How many of you didn’t know this?? I am still surprised when a long-time friend of mine will realize one day that my left leg isn’t real. They’ll see me wearing sandals, or perhaps a knee-length skirt, and exclaim, “What’s that??!” I suppose that because I grew up as an amputee, I forget about my ‘difference.’ By God’s grace and mercy, I didn’t experience any teasing as a child. I attended public schools all my life and never was taunted or ostracized. Of course people stared (as they still may), but I’m human… I realize that we are all curious about things that are out of the ordinary. It doesn’t bother me when people ask me about my leg. My parents raised me to be proud of who I was, of who God had made me to be, and I was confident in that. Thanks to advances in modern medical equipment, I had every state-of-the-art leg possible and learned to run, swim and snowboard with my prosthetics. I felt invincible as a child. I wore shorts without shyness, I swam at the community pool while others gawked. I was just a normal kid in my mind. I realize that having my amputation and successive surgeries during childhood was a great blessing. There was no real transition period; I learned to take my first steps with the help of an artificial limb. In that sense, my prosthesis was part of my original concept of self.
I led an active lifestyle throughout my youth and college years and still feel nearly 100% unimpaired physically. So, it caught me off guard when on our recent vacation, Erik suggested we take Olive for a bike ride. I was thrilled about the idea, because Lake Tahoe has some gorgeous bike paths to explore. As we were signing papers and getting our helmets on, I felt a wave of panic wash over me. You see, I hadn’t ridden a bike in four years. And four years ago, I only got on a bike because we were on vacation (in Tokyo) and there was a fun opportunity to ride around the Imperial Palace. It seems that vacation brings out the biker in me. Other than that isolated experience, I hadn’t been on a bike since I was a pre-teen.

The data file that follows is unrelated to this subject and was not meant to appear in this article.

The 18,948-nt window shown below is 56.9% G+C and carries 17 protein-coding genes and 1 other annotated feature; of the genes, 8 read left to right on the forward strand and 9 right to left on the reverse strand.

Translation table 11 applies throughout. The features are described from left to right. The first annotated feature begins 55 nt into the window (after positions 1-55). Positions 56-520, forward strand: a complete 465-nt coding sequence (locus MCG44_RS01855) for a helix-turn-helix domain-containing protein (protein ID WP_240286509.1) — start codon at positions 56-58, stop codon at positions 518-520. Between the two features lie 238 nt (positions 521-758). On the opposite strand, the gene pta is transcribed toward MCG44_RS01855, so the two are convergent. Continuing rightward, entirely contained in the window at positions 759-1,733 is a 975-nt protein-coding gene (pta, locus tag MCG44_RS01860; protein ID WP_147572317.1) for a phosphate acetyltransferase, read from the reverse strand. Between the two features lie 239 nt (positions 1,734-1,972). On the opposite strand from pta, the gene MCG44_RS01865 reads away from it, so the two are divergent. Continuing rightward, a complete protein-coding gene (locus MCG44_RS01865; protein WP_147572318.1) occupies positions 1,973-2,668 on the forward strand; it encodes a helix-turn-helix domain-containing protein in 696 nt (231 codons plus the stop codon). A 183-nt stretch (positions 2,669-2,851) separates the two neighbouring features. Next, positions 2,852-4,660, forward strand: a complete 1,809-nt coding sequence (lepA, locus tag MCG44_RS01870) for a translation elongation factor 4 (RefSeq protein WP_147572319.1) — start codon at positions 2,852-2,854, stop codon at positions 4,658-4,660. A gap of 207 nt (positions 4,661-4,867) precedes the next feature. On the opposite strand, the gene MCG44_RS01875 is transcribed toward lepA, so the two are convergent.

As a child, I remember being fearless on my bike. I would ride so fast, standing in the stirrups, racing the neighborhood kids, being wild and free. I have the scars on my knees and elbows to prove it (where there are tiny fragments of asphalt buried deep under my skin — not joking!). But for some reason, I stopped riding my bike and got into other things. And though it may be true that you never forget how to ride a bike, I was terrified to get on one again. I sat down in the seat and put my left foot (prosthesis) on the pedal first, then tried to quickly balance and get my right foot on. I wobbled. I stumbled. I didn’t fall (thank you Lord!) but I immediately turned beet red and got flustered and embarrassed. I was thinking that the bike rental guy must have been laughing at me on the inside, wondering why a grown woman couldn’t get on a bike. Did I really want to rent a bike and ride a 3 mile trail if I couldn’t even board one without stumbling?? I told Erik I was scared I might not be able to make it. I felt my heart beating faster because I was humiliated and nervous and anxious and fearful. Erik is one of the most athletic people I know and of course, he is a brilliant biker. He loves mountain biking when he gets the chance. Olive was buckled up in the trailer he was pulling and was so excited for the ride. I felt like I was about to ruin the perfect family vacation moment. I am pretty sure I told Erik I couldn’t do it, and he couldn’t possibly understand because of my leg and blah blah blah. I mean, really?? I was going to use that as an excuse? I was grasping at straws.